Like Hecuba at the Swan Theatre, a war with a dubious moral basis is prosecuted in Henry V, revived now with huge flair and bite in a production by Gregory Doran that is an impressive addition to his English histories project.
Alex Hassell, so good as Hal, has now become a square-jawed, unsmiling monarch who looks as if he's suffering from post-traumatic stress syndrome ahead of the invasion of France. He seeks justification in the Salic law with grim, sincere seriousness. It's typical of the production that the mood of that scene is counterpointed with comedy; the Archbishop of Canterbury is in his fussy, camp element with his fold-out charts and his trainspotter enthusiasm.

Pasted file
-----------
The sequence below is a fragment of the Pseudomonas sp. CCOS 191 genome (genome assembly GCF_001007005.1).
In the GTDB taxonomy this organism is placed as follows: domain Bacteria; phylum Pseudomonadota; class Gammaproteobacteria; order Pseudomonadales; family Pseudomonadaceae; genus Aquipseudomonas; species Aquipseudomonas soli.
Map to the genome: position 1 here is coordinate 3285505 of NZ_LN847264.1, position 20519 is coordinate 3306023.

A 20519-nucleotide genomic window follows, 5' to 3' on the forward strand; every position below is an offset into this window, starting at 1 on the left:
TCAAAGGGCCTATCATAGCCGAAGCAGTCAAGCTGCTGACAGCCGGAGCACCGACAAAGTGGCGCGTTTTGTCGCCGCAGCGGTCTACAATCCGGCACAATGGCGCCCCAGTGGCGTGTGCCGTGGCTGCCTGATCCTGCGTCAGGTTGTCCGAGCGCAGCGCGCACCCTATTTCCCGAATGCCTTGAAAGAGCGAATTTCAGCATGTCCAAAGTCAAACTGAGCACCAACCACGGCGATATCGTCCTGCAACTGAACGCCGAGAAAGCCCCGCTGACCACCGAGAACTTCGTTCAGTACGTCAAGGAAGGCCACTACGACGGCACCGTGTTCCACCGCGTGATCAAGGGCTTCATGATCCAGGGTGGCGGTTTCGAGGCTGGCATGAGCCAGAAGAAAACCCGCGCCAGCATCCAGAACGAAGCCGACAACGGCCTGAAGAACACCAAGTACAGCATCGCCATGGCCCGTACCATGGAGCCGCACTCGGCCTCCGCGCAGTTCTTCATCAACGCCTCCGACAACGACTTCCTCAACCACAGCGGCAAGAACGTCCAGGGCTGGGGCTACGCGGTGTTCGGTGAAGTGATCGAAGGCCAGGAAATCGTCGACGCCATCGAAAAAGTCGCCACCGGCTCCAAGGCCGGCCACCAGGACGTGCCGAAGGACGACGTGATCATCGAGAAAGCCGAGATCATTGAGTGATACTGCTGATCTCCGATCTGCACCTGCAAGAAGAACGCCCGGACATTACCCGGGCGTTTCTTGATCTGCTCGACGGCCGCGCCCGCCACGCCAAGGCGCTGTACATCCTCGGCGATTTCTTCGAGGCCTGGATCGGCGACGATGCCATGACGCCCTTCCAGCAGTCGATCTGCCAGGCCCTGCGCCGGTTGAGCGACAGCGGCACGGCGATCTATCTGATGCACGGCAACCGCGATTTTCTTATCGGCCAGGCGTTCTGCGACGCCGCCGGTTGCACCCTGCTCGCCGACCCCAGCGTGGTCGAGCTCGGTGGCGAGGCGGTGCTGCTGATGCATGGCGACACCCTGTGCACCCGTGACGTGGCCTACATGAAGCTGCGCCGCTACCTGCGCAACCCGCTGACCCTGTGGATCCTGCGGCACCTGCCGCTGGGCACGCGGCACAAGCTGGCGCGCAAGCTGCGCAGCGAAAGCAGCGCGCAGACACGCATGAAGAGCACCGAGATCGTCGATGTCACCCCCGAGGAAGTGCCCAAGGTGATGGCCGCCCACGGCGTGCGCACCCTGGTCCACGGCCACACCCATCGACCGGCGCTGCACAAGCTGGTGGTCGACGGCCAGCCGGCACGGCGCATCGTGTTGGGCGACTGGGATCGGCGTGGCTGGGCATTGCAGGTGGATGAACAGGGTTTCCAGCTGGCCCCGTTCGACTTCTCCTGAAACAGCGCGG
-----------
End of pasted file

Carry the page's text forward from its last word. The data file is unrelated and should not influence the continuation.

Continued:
This Henry V is played on an often largely bare thrust stage so that Oliver Ford Davies's fine, consciously schoolmasterly Chorus doesn't sound as if he's talking through his hat with those clear allusions to the Globe. “Work, WORK your thoughts and therein see a siege” he barks at us, with a knowing nudge. With a company as vivid as this, we don't have to work very hard.
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